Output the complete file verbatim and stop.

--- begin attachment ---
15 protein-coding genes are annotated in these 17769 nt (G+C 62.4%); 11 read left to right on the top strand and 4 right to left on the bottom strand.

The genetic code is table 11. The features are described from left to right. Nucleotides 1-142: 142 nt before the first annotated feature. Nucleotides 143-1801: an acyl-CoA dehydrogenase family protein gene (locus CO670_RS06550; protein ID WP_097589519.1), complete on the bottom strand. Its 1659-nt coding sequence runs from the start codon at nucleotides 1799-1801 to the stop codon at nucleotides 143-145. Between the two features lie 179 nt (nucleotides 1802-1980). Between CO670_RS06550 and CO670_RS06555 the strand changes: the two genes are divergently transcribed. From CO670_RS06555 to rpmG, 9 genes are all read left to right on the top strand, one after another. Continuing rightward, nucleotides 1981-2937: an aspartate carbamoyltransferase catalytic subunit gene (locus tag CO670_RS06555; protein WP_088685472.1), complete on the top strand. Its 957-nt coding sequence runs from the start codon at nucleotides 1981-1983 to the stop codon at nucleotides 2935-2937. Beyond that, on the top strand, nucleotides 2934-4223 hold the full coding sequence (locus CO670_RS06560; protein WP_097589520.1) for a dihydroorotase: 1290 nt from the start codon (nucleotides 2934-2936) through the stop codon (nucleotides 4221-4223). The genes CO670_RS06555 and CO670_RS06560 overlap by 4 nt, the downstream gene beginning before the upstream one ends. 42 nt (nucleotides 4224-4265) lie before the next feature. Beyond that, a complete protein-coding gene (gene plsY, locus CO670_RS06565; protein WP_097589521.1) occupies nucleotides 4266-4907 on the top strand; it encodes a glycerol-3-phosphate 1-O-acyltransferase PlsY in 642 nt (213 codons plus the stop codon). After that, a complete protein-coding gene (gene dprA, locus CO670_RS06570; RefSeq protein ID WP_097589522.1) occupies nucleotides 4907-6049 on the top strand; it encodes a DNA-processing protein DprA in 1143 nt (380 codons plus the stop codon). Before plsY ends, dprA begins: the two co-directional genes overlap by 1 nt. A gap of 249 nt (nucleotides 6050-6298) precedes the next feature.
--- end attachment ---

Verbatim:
15 protein-coding genes are annotated in these 17769 nt (G+C 62.4%); 11 read left to right on the top strand and 4 right to left on the bottom strand.

The genetic code is table 11. The features are described from left to right. Nucleotides 1-142: 142 nt before the first annotated feature. Nucleotides 143-1801: an acyl-CoA dehydrogenase family protein gene (locus CO670_RS06550; protein ID WP_097589519.1), complete on the bottom strand. Its 1659-nt coding sequence runs from the start codon at nucleotides 1799-1801 to the stop codon at nucleotides 143-145. Between the two features lie 179 nt (nucleotides 1802-1980). Between CO670_RS06550 and CO670_RS06555 the strand changes: the two genes are divergently transcribed. From CO670_RS06555 to rpmG, 9 genes are all read left to right on the top strand, one after another. Continuing rightward, nucleotides 1981-2937: an aspartate carbamoyltransferase catalytic subunit gene (locus tag CO670_RS06555; protein WP_088685472.1), complete on the top strand. Its 957-nt coding sequence runs from the start codon at nucleotides 1981-1983 to the stop codon at nucleotides 2935-2937. Beyond that, on the top strand, nucleotides 2934-4223 hold the full coding sequence (locus CO670_RS06560; protein WP_097589520.1) for a dihydroorotase: 1290 nt from the start codon (nucleotides 2934-2936) through the stop codon (nucleotides 4221-4223). The genes CO670_RS06555 and CO670_RS06560 overlap by 4 nt, the downstream gene beginning before the upstream one ends. 42 nt (nucleotides 4224-4265) lie before the next feature. Beyond that, a complete protein-coding gene (gene plsY, locus CO670_RS06565; protein WP_097589521.1) occupies nucleotides 4266-4907 on the top strand; it encodes a glycerol-3-phosphate 1-O-acyltransferase PlsY in 642 nt (213 codons plus the stop codon). After that, a complete protein-coding gene (gene dprA, locus CO670_RS06570; RefSeq protein ID WP_097589522.1) occupies nucleotides 4907-6049 on the top strand; it encodes a DNA-processing protein DprA in 1143 nt (380 codons plus the stop codon). Before plsY ends, dprA begins: the two co-directional genes overlap by 1 nt. A gap of 249 nt (nucleotides 6050-6298) precedes the next feature.